5 ways subatomic neutrinos could be harnessed for science

emitted as neutrinos, produced when protons and electrons from the nucleus combine to form neutronsgetty

As a subatomic byproduct of radioactive decay, the tiny neutrino wasn’t even theorized until nearly a century ago. Italian for small neutral, it is a fundamental particle with no internal parts and no electric charge.

Both harmless and ubiquitous, around 300 relic neutrinos dating trillionths of a second after the big bang pass through your little finger every second. And because they rarely interact with ordinary matter, they can also cut through stars and planets like a hot knife through butter.

Though they haven’t revealed all their secrets yet, a captivating new book, “Ghost Particle: In Search of the Elusive and Mysterious Neutrino,” brings us up to speed with what we humans have gleaned about them. since 1930. University of Texas at Arlington research professor Alan Chodos and famed science journalist James Riordon dissect what we’ve learned about neutrinos and how we might exploit them for all forms of applied science.

Produced naturally via gamma-ray bursts, supernovae, nuclear reactions in our own star, and particle decay deep within the Earth, they are also byproducts of today’s particle accelerators and nuclear reactors. Perhaps most chillingly, they were first detected as a side effect of 1940s nuclear weapons testing in New Mexico.

Here are five excerpts from the book.

—- Probing the cosmic neutrino background around the beginning of time

The cosmic background of neutrinos dates from about a second after the big bang. If such relict neutrinos could be studied, the authors note, they would reveal the earliest universe in a way that has so far eluded cosmologists.

But detecting this early neutrino background is still a work in progress. The Princeton Tritium Observatory for Light, Early-universe Massive-neutrino Yield (PTOLEMY) could reveal this neutrino background by looking for samples of tritium that display electrons with slightly elevated energy levels, the authors note.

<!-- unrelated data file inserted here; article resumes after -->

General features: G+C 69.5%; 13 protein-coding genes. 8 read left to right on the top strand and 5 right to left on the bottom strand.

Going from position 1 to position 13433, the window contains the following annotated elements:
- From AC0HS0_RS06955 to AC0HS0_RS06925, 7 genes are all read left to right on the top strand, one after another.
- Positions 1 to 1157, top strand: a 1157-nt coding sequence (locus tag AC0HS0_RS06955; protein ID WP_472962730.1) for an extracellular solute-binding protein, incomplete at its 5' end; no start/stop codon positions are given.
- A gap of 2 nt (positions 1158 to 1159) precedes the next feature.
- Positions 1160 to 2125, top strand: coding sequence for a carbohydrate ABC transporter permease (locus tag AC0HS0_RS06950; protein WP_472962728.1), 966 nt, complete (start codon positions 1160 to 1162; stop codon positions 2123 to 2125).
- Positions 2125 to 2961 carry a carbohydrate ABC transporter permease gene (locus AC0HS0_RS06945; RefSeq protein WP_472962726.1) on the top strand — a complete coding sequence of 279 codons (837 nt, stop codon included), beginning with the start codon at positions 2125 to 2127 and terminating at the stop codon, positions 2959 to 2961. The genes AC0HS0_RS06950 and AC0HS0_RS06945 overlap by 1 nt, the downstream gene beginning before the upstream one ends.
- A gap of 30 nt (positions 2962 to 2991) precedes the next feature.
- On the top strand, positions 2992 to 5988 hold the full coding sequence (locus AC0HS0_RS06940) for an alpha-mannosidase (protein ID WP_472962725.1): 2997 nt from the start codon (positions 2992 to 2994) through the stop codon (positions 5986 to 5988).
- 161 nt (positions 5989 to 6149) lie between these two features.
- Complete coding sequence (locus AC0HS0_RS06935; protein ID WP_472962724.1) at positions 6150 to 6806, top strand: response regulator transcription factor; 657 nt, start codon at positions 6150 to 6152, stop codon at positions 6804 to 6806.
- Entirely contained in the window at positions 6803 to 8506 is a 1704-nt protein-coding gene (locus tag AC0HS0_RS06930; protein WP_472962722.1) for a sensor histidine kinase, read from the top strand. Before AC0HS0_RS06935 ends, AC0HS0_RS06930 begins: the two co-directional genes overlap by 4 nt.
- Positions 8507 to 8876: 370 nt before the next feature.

The idea is to use about 100 grams of tritium, or about a quarter of the commercially available annual supply, to discriminate between electrons from natural tritium decay and those induced by relict neutrinos, note authors. But that would be no small feat and would require an accuracy measurement of one part in 50,000.

ghost particle

MIT Press

—- Using neutrinos as an early warning system for supernovae

The first neutrinos detected from a star about to go supernova occurred 36 years ago. It was only hours before the now famous supernova 1987A erupted in our neighboring dwarf galaxy, the Large Magellanic Cloud.

The few neutrinos that appeared in the three Earth-based detectors at the time were just a tiny fraction of those that emerged from the 1987 supernova, the authors note, because about 99% of a supernova’s energy goes into neutrinos.

The idea is to use the existing Super Nova Early Warning System (SNEWS 2.0) network to identify stars about to go supernova. By examining the timing of signals in neutrino detectors, SNEWS 2.0 can triangulate to locate the region of the sky where a supernova is about to appear, write Chodos and Riordon.

The hope is that this burgeoning network of ground-based neutrino observatories will soon reveal pre-supernova neutrinos as far away as the center of the Milky Way galaxy, the authors write.

—- Using neutrinos to catch nations violating nuclear non-proliferation agreements